THIS WOMAN WRITES Teaching Your Child Life's Biggest Lesson
My mother did not homeschool me, but like most parents, she was a child's first and best teacher, and throughout my public school education she filled in many, many gaps. Because of her, I know when... Posted on 11/14/13 at 2:53 PM
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I don't know ... Posted on 10/26/13 at 6:27 AM
PEACE GARDEN MAMA II tuesday treat: spring in a clay pot
[Originally printed in The Forum newspaper Saturday, April 27; reprinted with permission.]
Forgotten grass seeds tell of tenacity
By Roxane B. Salonen, The Forum
My friend Katie welco... Posted on 4/29/13 at 11:06 PM
SLOWING THE RACING MIND Was it a “Good” Friday?
Unlike most Holy Weeks in my past, I have been traveling and focusing on things like college visits, family time, anddriving. As a pastors wife, Holy Week tends to be one in which our family focuses m... Posted on 3/29/13 at 5:30 AM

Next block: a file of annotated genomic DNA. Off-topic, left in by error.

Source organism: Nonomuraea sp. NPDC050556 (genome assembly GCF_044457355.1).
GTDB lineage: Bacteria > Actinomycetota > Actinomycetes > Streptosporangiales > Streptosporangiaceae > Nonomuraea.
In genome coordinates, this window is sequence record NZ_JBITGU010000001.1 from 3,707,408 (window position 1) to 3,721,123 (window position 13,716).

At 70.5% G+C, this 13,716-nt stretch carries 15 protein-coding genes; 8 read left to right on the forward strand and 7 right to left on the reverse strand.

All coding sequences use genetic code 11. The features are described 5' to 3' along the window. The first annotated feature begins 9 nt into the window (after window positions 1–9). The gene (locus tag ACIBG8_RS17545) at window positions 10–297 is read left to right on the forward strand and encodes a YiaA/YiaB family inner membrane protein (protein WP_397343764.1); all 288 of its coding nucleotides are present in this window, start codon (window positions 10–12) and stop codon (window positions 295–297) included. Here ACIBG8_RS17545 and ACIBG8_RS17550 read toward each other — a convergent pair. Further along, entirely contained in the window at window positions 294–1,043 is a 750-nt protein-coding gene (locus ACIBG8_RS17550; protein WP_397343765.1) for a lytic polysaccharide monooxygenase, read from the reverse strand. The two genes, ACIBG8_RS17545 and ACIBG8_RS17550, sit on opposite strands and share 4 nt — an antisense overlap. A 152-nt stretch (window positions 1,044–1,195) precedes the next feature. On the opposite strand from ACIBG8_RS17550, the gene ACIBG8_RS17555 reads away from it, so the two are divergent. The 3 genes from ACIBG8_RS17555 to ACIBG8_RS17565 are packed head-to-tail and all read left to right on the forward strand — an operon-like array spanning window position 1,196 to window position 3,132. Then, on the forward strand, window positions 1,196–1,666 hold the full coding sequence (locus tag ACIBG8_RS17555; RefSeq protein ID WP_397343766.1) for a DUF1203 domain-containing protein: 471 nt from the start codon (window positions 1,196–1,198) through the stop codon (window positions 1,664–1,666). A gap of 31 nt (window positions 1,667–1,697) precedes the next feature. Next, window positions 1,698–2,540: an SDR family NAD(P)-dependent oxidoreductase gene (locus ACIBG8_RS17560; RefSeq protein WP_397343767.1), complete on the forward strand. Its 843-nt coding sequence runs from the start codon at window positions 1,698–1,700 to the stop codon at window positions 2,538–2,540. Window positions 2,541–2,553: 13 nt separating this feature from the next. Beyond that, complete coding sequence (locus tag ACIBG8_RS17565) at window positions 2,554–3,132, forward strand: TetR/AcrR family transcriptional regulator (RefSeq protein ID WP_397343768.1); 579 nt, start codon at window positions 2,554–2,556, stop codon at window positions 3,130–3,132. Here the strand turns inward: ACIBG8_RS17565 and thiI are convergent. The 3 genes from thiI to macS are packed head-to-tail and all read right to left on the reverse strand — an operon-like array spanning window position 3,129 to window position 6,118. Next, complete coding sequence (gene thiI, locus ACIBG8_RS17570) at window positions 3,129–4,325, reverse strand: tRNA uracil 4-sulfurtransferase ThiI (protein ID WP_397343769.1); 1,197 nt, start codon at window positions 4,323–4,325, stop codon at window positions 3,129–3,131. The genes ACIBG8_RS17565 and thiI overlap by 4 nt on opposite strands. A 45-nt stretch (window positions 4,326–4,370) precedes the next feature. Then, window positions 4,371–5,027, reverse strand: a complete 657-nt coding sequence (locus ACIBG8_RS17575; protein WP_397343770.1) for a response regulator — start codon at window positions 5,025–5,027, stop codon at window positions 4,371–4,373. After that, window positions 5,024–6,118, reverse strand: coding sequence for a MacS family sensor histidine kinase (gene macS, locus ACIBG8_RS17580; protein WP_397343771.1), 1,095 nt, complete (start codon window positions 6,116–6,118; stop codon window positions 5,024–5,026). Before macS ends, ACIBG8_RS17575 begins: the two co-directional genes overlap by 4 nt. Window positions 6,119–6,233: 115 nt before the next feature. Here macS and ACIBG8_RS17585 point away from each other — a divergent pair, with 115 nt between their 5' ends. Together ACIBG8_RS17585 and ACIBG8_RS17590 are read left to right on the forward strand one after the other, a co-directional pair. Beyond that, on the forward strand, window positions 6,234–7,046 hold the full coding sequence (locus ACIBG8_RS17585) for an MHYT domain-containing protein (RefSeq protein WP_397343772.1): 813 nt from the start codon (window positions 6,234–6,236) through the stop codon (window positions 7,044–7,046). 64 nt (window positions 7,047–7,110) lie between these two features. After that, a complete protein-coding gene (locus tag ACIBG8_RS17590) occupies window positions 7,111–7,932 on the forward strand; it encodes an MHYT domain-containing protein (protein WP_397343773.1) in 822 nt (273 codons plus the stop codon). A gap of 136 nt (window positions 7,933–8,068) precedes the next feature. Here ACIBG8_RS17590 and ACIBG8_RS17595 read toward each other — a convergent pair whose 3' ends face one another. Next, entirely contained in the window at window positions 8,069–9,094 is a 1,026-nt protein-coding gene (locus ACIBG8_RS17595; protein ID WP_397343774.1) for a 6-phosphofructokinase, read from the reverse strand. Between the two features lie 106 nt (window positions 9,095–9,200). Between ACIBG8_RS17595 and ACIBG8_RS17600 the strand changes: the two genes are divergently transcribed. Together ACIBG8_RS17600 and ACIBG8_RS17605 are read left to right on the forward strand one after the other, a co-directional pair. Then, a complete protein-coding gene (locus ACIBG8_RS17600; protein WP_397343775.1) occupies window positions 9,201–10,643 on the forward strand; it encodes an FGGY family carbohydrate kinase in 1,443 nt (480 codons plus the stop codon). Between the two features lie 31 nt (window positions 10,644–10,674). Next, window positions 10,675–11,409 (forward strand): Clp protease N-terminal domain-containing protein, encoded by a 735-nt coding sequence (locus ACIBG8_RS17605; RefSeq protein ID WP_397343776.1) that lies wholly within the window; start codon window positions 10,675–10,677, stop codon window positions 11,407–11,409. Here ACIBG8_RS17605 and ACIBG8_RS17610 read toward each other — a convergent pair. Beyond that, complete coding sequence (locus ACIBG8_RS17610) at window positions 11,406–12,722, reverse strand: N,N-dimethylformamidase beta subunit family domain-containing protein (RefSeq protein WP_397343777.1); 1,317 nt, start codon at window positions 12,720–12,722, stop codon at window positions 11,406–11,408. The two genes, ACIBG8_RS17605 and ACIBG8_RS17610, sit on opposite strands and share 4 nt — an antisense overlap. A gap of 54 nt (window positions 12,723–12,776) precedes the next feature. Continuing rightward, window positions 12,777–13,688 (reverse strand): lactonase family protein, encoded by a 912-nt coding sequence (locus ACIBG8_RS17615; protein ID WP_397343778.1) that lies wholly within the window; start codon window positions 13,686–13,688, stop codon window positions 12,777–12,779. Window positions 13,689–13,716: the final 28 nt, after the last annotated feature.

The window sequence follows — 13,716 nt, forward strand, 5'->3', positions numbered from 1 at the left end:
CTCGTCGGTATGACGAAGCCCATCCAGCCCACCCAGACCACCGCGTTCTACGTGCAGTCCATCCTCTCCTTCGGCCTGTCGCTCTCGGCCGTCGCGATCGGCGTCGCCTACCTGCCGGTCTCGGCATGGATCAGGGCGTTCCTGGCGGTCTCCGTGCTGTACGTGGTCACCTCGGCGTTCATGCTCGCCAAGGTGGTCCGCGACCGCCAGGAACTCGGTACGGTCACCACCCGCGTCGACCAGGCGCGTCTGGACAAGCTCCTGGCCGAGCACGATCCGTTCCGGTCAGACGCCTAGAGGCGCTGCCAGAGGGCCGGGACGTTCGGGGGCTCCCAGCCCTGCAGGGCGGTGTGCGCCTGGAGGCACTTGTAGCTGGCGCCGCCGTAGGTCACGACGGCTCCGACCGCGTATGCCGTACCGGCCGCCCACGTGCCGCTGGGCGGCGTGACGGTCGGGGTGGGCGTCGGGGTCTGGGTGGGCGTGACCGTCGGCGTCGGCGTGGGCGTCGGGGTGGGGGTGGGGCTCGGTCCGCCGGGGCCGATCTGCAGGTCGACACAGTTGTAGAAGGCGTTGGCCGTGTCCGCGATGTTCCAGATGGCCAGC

UPDATE: Researchers Sue Mansfield and Lynn Rogers of the North American Bear Center confirmed today that Lily and her 5-month-old cub, Hope, reunited Sunday after the mother wandered into the cub’s area. (Photo: Sue Mansfield / North American Bear Center)
Listening to the 16 people who gathered Monday at the Ground Round, you might have thought the “Lily” and “Hope” they mentioned were cherished family members. And even though the duo highly spoken of are mother and cub black bears, they are like family to thousands of devoted fans.
Lynn Rogers didn’t plan it this way, but he’s hoping that the popularity of last winter’s den cam and the ongoing drama involving Hope and Lily will help the North American Bear Center he helped found to crawl out of debt.
Lynn Rogers’ work with black bears has been controversial for years. Now, with the real-time saga of Hope and Lily playing out on computer screens around the world, Rogers has attracted unprecedented fame.
It was feared that Hope, abandoned twice by its mother, may not survive without nursing and during the recent cool, wet weather. But Hope has now found the food left for it by researchers Sue Mansfield and Lynn Rogers near trees where the cub spent time with its mother earlier this spring.
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